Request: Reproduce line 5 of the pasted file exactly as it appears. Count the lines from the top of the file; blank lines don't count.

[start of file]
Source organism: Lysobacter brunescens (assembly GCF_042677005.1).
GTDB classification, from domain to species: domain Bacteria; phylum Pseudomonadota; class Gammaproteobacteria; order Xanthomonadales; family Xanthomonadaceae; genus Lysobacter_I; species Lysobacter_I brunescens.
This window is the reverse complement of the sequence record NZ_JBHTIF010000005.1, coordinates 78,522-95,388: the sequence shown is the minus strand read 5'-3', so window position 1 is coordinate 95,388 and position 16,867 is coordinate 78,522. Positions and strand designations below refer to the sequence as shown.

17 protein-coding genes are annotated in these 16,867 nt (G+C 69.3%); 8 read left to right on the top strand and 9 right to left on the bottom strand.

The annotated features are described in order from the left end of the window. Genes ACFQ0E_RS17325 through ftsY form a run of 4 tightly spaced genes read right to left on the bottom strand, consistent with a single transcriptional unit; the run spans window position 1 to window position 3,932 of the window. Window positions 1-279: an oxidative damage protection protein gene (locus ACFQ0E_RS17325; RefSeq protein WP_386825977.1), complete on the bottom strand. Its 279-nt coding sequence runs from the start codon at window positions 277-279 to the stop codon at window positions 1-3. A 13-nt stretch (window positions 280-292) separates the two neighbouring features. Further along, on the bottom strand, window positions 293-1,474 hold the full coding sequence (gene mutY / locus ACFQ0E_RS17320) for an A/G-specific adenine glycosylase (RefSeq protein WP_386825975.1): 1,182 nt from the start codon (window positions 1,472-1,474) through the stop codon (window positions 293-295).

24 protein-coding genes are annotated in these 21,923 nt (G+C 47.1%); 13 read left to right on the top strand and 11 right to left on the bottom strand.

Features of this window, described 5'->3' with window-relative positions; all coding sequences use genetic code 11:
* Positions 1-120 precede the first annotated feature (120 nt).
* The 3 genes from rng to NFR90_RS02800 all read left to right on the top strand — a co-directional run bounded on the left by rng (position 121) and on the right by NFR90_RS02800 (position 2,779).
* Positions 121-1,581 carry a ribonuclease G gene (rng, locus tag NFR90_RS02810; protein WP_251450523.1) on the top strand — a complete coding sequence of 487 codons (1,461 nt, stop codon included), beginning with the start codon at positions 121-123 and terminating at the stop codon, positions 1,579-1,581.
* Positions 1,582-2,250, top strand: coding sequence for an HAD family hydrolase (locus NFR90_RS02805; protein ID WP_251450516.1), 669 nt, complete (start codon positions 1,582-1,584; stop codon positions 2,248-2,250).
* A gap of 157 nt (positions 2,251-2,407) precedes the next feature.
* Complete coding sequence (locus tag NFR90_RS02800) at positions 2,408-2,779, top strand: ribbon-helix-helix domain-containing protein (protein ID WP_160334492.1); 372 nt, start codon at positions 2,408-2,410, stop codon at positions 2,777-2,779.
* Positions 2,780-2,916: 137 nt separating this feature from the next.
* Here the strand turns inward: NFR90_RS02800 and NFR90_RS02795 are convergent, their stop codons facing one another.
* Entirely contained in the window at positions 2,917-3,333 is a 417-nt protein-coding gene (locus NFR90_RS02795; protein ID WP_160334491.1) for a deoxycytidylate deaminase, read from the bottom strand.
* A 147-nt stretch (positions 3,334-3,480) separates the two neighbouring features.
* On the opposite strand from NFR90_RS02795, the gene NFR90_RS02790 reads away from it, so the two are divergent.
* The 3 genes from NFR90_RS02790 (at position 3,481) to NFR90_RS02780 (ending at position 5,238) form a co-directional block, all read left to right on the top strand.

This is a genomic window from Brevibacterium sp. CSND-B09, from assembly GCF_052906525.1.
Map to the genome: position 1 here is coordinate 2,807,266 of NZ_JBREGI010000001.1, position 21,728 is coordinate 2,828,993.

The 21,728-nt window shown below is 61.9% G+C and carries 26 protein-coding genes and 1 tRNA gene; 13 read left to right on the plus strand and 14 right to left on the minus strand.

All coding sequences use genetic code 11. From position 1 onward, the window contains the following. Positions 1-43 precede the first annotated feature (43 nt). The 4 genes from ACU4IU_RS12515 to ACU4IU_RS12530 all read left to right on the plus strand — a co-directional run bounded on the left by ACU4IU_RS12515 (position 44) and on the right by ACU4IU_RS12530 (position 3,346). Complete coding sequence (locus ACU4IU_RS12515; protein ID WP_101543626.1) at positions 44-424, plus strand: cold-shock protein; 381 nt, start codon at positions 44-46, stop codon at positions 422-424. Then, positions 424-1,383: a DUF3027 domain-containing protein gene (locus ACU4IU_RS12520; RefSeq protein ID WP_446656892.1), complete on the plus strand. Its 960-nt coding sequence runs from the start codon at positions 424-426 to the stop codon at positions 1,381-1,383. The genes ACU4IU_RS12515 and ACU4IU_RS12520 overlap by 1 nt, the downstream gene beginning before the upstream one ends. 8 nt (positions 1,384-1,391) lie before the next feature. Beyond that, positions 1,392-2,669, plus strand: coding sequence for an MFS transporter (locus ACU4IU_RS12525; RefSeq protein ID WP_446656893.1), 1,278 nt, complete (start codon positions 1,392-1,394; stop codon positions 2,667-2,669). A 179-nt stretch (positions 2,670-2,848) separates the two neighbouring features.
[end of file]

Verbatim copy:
The annotated features are described in order from the left end of the window. Genes ACFQ0E_RS17325 through ftsY form a run of 4 tightly spaced genes read right to left on the bottom strand, consistent with a single transcriptional unit; the run spans window position 1 to window position 3,932 of the window. Window positions 1-279: an oxidative damage protection protein gene (locus ACFQ0E_RS17325; RefSeq protein WP_386825977.1), complete on the bottom strand. Its 279-nt coding sequence runs from the start codon at window positions 277-279 to the stop codon at window positions 1-3. A 13-nt stretch (window positions 280-292) separates the two neighbouring features. Further along, on the bottom strand, window positions 293-1,474 hold the full coding sequence (gene mutY / locus ACFQ0E_RS17320) for an A/G-specific adenine glycosylase (RefSeq protein WP_386825975.1): 1,182 nt from the start codon (window positions 1,472-1,474) through the stop codon (window positions 293-295).